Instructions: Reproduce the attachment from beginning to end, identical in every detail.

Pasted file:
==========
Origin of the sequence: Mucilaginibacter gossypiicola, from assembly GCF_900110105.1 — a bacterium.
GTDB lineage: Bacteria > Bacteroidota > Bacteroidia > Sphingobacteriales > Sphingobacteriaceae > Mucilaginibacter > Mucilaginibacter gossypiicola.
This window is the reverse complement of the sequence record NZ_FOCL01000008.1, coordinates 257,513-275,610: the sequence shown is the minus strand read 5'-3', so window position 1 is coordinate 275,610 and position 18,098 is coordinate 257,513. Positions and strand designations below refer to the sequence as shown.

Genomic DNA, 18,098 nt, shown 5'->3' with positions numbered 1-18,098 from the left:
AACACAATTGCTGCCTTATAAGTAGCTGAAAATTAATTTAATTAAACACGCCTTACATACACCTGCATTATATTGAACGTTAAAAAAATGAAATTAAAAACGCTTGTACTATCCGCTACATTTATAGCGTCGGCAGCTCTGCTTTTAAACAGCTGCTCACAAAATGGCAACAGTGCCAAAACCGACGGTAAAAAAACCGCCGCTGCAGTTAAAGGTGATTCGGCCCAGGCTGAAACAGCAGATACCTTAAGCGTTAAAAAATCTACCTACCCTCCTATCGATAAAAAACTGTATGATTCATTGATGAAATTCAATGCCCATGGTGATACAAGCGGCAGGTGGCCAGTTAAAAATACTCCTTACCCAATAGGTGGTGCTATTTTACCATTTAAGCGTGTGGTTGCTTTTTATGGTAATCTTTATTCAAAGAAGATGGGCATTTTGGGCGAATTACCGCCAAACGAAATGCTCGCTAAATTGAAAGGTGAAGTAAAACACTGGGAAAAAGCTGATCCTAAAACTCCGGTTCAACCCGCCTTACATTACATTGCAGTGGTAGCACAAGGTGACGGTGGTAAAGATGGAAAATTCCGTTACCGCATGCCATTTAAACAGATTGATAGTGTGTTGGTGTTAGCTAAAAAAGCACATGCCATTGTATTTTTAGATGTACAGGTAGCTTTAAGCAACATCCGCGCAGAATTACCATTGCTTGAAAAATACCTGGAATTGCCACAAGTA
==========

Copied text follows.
Origin of the sequence: Mucilaginibacter gossypiicola, from assembly GCF_900110105.1 — a bacterium.
GTDB lineage: Bacteria > Bacteroidota > Bacteroidia > Sphingobacteriales > Sphingobacteriaceae > Mucilaginibacter > Mucilaginibacter gossypiicola.
This window is the reverse complement of the sequence record NZ_FOCL01000008.1, coordinates 257,513-275,610: the sequence shown is the minus strand read 5'-3', so window position 1 is coordinate 275,610 and position 18,098 is coordinate 257,513. Positions and strand designations below refer to the sequence as shown.

Genomic DNA, 18,098 nt, shown 5'->3' with positions numbered 1-18,098 from the left:
AACACAATTGCTGCCTTATAAGTAGCTGAAAATTAATTTAATTAAACACGCCTTACATACACCTGCATTATATTGAACGTTAAAAAAATGAAATTAAAAACGCTTGTACTATCCGCTACATTTATAGCGTCGGCAGCTCTGCTTTTAAACAGCTGCTCACAAAATGGCAACAGTGCCAAAACCGACGGTAAAAAAACCGCCGCTGCAGTTAAAGGTGATTCGGCCCAGGCTGAAACAGCAGATACCTTAAGCGTTAAAAAATCTACCTACCCTCCTATCGATAAAAAACTGTATGATTCATTGATGAAATTCAATGCCCATGGTGATACAAGCGGCAGGTGGCCAGTTAAAAATACTCCTTACCCAATAGGTGGTGCTATTTTACCATTTAAGCGTGTGGTTGCTTTTTATGGTAATCTTTATTCAAAGAAGATGGGCATTTTGGGCGAATTACCGCCAAACGAAATGCTCGCTAAATTGAAAGGTGAAGTAAAACACTGGGAAAAAGCTGATCCTAAAACTCCGGTTCAACCCGCCTTACATTACATTGCAGTGGTAGCACAAGGTGACGGTGGTAAAGATGGAAAATTCCGTTACCGCATGCCATTTAAACAGATTGATAGTGTGTTGGTGTTAGCTAAAAAAGCACATGCCATTGTATTTTTAGATGTACAGGTAGCTTTAAGCAACATCCGCGCAGAATTACCATTGCTTGAAAAATACCTGGAATTGCCACAAGTA